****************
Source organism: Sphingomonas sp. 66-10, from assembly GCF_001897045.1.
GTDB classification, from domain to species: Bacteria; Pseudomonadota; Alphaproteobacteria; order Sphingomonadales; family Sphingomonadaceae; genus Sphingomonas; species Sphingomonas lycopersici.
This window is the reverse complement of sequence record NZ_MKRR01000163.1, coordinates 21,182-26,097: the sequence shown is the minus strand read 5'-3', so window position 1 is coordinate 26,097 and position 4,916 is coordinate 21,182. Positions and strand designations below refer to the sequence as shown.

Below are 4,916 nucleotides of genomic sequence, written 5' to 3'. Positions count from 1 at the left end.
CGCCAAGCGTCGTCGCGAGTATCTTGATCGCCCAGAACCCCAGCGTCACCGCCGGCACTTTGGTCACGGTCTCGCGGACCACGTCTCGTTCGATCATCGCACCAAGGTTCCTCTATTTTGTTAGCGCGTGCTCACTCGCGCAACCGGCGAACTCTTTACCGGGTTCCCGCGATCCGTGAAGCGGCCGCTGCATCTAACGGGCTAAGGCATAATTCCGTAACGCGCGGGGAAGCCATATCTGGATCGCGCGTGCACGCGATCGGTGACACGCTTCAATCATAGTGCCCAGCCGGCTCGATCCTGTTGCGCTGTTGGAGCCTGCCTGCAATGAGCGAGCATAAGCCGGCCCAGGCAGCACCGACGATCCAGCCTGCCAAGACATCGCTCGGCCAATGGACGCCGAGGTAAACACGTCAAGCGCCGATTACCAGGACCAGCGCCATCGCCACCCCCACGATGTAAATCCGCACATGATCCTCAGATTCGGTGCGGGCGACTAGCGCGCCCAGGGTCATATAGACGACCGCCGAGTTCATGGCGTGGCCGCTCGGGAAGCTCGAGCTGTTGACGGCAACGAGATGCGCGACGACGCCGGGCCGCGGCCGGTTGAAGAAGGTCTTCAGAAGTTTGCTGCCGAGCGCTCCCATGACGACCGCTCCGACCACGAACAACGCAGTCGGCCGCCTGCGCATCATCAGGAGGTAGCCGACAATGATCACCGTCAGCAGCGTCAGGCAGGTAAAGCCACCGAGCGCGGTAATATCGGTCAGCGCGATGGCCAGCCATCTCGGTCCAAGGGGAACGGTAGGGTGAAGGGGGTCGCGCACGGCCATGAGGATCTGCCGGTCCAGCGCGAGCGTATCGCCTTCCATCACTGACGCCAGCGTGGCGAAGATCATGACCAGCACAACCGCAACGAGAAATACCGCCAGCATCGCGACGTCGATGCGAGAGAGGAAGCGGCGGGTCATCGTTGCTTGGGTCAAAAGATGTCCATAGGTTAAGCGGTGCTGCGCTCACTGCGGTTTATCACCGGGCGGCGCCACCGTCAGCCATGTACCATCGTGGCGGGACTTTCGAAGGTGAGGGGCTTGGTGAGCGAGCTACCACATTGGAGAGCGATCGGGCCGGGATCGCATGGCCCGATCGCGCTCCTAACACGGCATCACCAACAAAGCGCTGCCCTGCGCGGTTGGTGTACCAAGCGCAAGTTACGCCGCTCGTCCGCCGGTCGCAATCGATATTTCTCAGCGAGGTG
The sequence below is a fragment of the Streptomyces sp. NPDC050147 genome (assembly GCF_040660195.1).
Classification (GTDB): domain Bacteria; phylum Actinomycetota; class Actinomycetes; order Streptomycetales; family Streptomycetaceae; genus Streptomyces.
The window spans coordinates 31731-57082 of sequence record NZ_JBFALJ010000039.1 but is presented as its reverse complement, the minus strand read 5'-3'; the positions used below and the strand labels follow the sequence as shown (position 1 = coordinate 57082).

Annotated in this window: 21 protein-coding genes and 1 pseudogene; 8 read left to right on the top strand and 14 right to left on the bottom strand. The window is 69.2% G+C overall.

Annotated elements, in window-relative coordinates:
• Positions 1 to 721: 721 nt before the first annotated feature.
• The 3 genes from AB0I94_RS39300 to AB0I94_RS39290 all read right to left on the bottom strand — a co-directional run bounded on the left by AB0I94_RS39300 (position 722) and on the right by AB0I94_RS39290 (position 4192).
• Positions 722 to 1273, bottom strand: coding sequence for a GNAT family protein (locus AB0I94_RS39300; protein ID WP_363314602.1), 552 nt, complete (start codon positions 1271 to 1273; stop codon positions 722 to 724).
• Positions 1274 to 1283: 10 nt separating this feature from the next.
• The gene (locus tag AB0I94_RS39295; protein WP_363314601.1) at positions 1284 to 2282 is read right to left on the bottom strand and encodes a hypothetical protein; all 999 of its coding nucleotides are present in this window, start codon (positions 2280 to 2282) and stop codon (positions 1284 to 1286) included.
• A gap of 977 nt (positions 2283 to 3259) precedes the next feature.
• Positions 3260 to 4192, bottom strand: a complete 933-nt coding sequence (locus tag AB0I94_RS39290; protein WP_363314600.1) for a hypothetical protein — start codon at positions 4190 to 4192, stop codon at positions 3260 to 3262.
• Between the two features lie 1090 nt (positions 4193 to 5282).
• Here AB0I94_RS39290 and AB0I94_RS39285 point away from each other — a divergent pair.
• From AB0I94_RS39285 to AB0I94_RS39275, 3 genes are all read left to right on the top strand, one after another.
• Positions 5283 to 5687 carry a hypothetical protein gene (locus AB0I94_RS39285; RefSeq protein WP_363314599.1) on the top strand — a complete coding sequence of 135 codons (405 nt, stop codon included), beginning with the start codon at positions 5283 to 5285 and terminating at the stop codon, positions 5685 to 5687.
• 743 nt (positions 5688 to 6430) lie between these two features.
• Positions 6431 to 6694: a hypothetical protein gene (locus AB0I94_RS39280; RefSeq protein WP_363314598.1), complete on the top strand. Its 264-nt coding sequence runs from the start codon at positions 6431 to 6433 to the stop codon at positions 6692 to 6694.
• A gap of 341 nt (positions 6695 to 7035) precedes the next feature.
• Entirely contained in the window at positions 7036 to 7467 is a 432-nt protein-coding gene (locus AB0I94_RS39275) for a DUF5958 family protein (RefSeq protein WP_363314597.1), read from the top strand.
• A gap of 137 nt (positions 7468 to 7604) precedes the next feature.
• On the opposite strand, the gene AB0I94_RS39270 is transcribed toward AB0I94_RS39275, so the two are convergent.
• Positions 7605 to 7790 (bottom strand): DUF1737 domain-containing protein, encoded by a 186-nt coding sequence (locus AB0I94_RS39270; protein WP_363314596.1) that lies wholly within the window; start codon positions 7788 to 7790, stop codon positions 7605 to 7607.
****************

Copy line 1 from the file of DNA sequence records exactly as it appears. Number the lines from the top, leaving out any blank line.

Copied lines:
Source organism: Sphingomonas sp. 66-10, from assembly GCF_001897045.1.